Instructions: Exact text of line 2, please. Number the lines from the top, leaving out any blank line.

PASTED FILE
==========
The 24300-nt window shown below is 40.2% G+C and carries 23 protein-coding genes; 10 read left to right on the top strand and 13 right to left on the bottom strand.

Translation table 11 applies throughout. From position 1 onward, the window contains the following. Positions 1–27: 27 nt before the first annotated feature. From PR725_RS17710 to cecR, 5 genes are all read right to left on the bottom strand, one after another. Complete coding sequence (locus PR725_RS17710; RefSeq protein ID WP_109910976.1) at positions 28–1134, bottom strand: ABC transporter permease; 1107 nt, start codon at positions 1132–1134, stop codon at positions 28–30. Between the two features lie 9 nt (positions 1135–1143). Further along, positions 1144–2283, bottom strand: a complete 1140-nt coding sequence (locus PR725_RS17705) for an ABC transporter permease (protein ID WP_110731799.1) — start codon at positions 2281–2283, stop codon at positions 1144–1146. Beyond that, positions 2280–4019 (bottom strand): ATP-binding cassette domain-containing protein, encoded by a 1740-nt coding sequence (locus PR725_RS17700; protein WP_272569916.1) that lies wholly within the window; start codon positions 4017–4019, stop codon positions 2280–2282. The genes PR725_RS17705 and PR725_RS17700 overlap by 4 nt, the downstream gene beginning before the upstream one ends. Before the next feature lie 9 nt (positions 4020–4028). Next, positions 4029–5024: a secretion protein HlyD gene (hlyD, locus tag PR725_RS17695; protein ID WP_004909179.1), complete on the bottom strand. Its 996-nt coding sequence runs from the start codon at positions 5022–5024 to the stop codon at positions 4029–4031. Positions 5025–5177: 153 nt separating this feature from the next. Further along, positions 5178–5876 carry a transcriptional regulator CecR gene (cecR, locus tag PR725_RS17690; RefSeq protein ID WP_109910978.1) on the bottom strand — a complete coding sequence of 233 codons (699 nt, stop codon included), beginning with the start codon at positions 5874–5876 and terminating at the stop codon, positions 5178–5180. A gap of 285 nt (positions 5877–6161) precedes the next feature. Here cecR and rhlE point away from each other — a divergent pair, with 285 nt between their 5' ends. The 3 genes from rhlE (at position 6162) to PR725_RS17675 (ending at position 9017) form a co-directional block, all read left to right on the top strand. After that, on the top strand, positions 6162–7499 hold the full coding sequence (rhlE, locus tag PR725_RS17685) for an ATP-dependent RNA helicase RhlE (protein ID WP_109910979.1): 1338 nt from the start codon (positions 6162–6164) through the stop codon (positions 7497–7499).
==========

Translation table 11 applies throughout. From position 1 onward, the window contains the following. Positions 1–27: 27 nt before the first annotated feature. From PR725_RS17710 to cecR, 5 genes are all read right to left on the bottom strand, one after another. Complete coding sequence (locus PR725_RS17710; RefSeq protein ID WP_109910976.1) at positions 28–1134, bottom strand: ABC transporter permease; 1107 nt, start codon at positions 1132–1134, stop codon at positions 28–30. Between the two features lie 9 nt (positions 1135–1143). Further along, positions 1144–2283, bottom strand: a complete 1140-nt coding sequence (locus PR725_RS17705) for an ABC transporter permease (protein ID WP_110731799.1) — start codon at positions 2281–2283, stop codon at positions 1144–1146. Beyond that, positions 2280–4019 (bottom strand): ATP-binding cassette domain-containing protein, encoded by a 1740-nt coding sequence (locus PR725_RS17700; protein WP_272569916.1) that lies wholly within the window; start codon positions 4017–4019, stop codon positions 2280–2282. The genes PR725_RS17705 and PR725_RS17700 overlap by 4 nt, the downstream gene beginning before the upstream one ends. Before the next feature lie 9 nt (positions 4020–4028). Next, positions 4029–5024: a secretion protein HlyD gene (hlyD, locus tag PR725_RS17695; protein ID WP_004909179.1), complete on the bottom strand. Its 996-nt coding sequence runs from the start codon at positions 5022–5024 to the stop codon at positions 4029–4031. Positions 5025–5177: 153 nt separating this feature from the next. Further along, positions 5178–5876 carry a transcriptional regulator CecR gene (cecR, locus tag PR725_RS17690; RefSeq protein ID WP_109910978.1) on the bottom strand — a complete coding sequence of 233 codons (699 nt, stop codon included), beginning with the start codon at positions 5874–5876 and terminating at the stop codon, positions 5178–5180. A gap of 285 nt (positions 5877–6161) precedes the next feature. Here cecR and rhlE point away from each other — a divergent pair, with 285 nt between their 5' ends. The 3 genes from rhlE (at position 6162) to PR725_RS17675 (ending at position 9017) form a co-directional block, all read left to right on the top strand. After that, on the top strand, positions 6162–7499 hold the full coding sequence (rhlE, locus tag PR725_RS17685) for an ATP-dependent RNA helicase RhlE (protein ID WP_109910979.1): 1338 nt from the start codon (positions 6162–6164) through the stop codon (positions 7497–7499).